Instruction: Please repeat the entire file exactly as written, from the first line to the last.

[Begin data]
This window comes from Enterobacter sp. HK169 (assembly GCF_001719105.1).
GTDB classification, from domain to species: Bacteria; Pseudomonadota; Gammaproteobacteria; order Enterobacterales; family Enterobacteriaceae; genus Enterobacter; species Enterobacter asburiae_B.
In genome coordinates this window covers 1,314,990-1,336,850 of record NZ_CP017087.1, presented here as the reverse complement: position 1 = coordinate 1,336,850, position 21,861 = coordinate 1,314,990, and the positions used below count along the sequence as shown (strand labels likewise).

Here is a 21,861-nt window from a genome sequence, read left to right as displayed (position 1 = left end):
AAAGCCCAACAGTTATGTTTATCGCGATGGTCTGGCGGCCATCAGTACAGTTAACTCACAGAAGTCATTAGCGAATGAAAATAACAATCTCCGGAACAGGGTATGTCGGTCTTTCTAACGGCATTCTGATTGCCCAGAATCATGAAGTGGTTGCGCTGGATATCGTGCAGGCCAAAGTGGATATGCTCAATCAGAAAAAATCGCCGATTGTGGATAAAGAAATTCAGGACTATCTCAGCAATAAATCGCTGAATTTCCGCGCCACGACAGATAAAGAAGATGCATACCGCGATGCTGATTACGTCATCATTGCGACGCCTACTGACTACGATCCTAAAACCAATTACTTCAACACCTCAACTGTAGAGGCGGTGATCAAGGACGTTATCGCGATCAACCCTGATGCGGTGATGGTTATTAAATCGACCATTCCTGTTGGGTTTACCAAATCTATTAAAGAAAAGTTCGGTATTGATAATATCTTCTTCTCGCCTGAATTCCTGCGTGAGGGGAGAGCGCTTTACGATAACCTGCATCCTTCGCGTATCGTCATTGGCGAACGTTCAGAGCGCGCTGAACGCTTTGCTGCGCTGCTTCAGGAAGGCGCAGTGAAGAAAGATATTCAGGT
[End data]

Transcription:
This window comes from Enterobacter sp. HK169 (assembly GCF_001719105.1).
GTDB classification, from domain to species: Bacteria; Pseudomonadota; Gammaproteobacteria; order Enterobacterales; family Enterobacteriaceae; genus Enterobacter; species Enterobacter asburiae_B.
In genome coordinates this window covers 1,314,990-1,336,850 of record NZ_CP017087.1, presented here as the reverse complement: position 1 = coordinate 1,336,850, position 21,861 = coordinate 1,314,990, and the positions used below count along the sequence as shown (strand labels likewise).

Here is a 21,861-nt window from a genome sequence, read left to right as displayed (position 1 = left end):
AAAGCCCAACAGTTATGTTTATCGCGATGGTCTGGCGGCCATCAGTACAGTTAACTCACAGAAGTCATTAGCGAATGAAAATAACAATCTCCGGAACAGGGTATGTCGGTCTTTCTAACGGCATTCTGATTGCCCAGAATCATGAAGTGGTTGCGCTGGATATCGTGCAGGCCAAAGTGGATATGCTCAATCAGAAAAAATCGCCGATTGTGGATAAAGAAATTCAGGACTATCTCAGCAATAAATCGCTGAATTTCCGCGCCACGACAGATAAAGAAGATGCATACCGCGATGCTGATTACGTCATCATTGCGACGCCTACTGACTACGATCCTAAAACCAATTACTTCAACACCTCAACTGTAGAGGCGGTGATCAAGGACGTTATCGCGATCAACCCTGATGCGGTGATGGTTATTAAATCGACCATTCCTGTTGGGTTTACCAAATCTATTAAAGAAAAGTTCGGTATTGATAATATCTTCTTCTCGCCTGAATTCCTGCGTGAGGGGAGAGCGCTTTACGATAACCTGCATCCTTCGCGTATCGTCATTGGCGAACGTTCAGAGCGCGCTGAACGCTTTGCTGCGCTGCTTCAGGAAGGCGCAGTGAAGAAAGATATTCAGGT